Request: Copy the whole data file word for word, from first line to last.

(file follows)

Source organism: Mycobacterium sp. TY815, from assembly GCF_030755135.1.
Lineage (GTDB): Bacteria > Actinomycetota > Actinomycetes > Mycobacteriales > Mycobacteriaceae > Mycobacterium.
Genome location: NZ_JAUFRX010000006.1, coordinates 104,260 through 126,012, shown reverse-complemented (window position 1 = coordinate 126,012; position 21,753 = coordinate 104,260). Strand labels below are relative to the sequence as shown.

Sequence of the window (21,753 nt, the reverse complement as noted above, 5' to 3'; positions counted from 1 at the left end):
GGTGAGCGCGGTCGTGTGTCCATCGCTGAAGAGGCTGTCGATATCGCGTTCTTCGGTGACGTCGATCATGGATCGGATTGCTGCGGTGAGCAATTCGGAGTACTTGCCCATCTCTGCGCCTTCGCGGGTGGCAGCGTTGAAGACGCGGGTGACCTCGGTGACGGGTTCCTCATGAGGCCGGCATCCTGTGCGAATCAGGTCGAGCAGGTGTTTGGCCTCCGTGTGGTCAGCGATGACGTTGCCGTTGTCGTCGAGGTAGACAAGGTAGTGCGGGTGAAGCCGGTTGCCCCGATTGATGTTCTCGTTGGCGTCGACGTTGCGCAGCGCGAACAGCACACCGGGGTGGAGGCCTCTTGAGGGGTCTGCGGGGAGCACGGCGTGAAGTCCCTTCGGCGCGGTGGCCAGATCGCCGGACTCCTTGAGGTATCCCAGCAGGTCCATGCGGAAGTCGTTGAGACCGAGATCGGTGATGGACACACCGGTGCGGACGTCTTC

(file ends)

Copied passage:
Source organism: Mycobacterium sp. TY815, from assembly GCF_030755135.1.
Lineage (GTDB): Bacteria > Actinomycetota > Actinomycetes > Mycobacteriales > Mycobacteriaceae > Mycobacterium.
Genome location: NZ_JAUFRX010000006.1, coordinates 104,260 through 126,012, shown reverse-complemented (window position 1 = coordinate 126,012; position 21,753 = coordinate 104,260). Strand labels below are relative to the sequence as shown.

Sequence of the window (21,753 nt, the reverse complement as noted above, 5' to 3'; positions counted from 1 at the left end):
GGTGAGCGCGGTCGTGTGTCCATCGCTGAAGAGGCTGTCGATATCGCGTTCTTCGGTGACGTCGATCATGGATCGGATTGCTGCGGTGAGCAATTCGGAGTACTTGCCCATCTCTGCGCCTTCGCGGGTGGCAGCGTTGAAGACGCGGGTGACCTCGGTGACGGGTTCCTCATGAGGCCGGCATCCTGTGCGAATCAGGTCGAGCAGGTGTTTGGCCTCCGTGTGGTCAGCGATGACGTTGCCGTTGTCGTCGAGGTAGACAAGGTAGTGCGGGTGAAGCCGGTTGCCCCGATTGATGTTCTCGTTGGCGTCGACGTTGCGCAGCGCGAACAGCACACCGGGGTGGAGGCCTCTTGAGGGGTCTGCGGGGAGCACGGCGTGAAGTCCCTTCGGCGCGGTGGCCAGATCGCCGGACTCCTTGAGGTATCCCAGCAGGTCCATGCGGAAGTCGTTGAGACCGAGATCGGTGATGGACACACCGGTGCGGACGTCTTC